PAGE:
The first computer I owned was the Osborne 1, though the one I purchased was already several years old and a bit old fashioned by that time - probably it was in the late 1980s. I even bought a second model for parts. The Osborne 1 was the world's first truly portable computer. It was … Continue reading Adam Osborne and his computer
I was just reading a review of the Logitech G710+ mechanical gaming keyboard. I was given this as a gift some time ago by my son when he bought for himself a still more expensive keyboard. In general I’m quite happy with the keyboard, though I can’t say that the typing experience is amazingly better … Continue reading Keyboards and pointing devices
Noticing that my Dell laptop was becoming misshapen, I remembered what happened recently to an old cell phone. This was the same. I extracted the useless swollen battery and saved my laptop. Now it works just as well, as long as it is plugged in.
A number of times I've tried out new apps for my Firefox OS phone and they haven't worked. The latest was an ftp program - the only one in the app store. I got it to work once, and then not. Really, I've no patience for applications that are more trouble than they are worth, … Continue reading No patience for stuff that “almost” works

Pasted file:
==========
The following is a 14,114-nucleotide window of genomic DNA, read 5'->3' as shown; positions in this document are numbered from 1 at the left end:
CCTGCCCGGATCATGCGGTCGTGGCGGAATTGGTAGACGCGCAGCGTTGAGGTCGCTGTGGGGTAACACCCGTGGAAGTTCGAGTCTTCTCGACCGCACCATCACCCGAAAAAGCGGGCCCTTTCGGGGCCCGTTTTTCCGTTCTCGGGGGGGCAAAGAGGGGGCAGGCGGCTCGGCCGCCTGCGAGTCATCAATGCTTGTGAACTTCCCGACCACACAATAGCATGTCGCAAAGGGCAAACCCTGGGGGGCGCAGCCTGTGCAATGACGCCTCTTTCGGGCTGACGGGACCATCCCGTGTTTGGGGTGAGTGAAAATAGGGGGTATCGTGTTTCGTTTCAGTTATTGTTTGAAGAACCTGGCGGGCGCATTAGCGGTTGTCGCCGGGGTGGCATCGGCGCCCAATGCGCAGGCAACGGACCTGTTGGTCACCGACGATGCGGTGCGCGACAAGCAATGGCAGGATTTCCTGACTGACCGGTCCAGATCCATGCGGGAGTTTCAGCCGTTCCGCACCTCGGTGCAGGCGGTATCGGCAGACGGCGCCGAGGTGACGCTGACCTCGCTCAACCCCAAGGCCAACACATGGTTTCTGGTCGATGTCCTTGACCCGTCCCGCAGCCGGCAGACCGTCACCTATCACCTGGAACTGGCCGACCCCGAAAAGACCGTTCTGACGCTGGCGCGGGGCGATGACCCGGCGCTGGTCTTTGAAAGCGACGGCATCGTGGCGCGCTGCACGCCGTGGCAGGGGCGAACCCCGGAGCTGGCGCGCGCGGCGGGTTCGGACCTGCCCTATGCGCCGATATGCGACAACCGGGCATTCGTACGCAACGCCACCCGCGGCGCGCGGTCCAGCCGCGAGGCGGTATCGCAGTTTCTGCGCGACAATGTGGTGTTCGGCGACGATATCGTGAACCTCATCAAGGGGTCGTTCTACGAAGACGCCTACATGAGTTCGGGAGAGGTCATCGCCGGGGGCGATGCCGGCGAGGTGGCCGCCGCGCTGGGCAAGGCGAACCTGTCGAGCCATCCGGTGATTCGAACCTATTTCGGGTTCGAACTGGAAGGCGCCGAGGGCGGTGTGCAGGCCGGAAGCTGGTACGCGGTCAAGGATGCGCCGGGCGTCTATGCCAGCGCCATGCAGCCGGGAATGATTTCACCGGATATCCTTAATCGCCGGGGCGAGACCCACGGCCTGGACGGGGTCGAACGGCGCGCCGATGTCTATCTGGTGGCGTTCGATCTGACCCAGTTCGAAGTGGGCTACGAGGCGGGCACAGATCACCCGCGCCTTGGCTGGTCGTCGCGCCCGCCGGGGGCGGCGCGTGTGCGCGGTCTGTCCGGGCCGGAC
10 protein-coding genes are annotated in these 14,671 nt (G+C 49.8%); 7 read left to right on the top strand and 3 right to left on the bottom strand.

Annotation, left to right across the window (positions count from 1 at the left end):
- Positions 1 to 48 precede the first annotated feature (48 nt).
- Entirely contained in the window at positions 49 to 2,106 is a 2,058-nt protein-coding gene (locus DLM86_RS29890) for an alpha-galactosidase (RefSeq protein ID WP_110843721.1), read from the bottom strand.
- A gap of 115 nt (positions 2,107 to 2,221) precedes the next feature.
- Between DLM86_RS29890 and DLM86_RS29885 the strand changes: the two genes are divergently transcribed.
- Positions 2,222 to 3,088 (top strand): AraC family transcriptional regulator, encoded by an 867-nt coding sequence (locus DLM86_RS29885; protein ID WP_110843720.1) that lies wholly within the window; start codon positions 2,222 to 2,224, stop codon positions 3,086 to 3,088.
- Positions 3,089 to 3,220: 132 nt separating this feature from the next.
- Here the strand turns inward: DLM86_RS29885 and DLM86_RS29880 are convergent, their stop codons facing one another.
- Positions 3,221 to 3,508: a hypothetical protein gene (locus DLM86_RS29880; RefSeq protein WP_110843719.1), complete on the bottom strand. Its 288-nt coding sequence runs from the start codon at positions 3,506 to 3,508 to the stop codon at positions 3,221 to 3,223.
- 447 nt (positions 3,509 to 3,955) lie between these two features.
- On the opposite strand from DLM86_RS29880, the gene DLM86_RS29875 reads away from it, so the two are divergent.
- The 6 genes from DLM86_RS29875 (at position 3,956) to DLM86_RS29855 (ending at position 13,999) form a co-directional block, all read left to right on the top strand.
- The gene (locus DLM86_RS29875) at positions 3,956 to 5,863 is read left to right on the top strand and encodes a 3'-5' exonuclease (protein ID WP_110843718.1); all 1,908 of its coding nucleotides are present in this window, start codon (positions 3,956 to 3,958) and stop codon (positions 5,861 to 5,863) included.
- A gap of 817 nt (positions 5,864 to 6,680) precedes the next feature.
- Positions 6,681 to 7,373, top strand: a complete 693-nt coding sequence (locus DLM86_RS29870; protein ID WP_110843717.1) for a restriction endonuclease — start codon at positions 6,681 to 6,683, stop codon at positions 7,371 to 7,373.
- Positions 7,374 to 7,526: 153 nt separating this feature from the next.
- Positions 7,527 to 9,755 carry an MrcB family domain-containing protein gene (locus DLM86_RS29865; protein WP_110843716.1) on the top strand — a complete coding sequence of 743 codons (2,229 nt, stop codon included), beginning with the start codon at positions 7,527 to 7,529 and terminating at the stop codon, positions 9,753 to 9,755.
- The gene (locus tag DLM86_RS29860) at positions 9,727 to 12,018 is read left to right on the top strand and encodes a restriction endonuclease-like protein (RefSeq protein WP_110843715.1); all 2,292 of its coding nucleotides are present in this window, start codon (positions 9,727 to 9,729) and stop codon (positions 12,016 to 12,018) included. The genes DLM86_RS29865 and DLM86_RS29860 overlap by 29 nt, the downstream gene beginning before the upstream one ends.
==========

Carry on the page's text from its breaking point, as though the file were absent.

Funny how these are so crazy popular here and in Europe, whereas on my recent trip to Washington and Virginia, I didn't see even one. Also, on my last check, the new generation of electric bicycles hadn't yet reached India - apparently not even in Auroville, which once led the way with electric vehicles. Despite … Continue reading Electric bikes, and the uneven distribution of tech
Computerworld has an article about the success of Chromebooks this year: "Chromebooks' success punches Microsoft in the gut" and Dave Winer has written his response in a blog post Microsoft and netbooks, in which he rues Microsoft's failure to capitalize properly on Netbooks. As a result of its missteps, i.e., not understanding the need for … Continue reading Computing for Dummies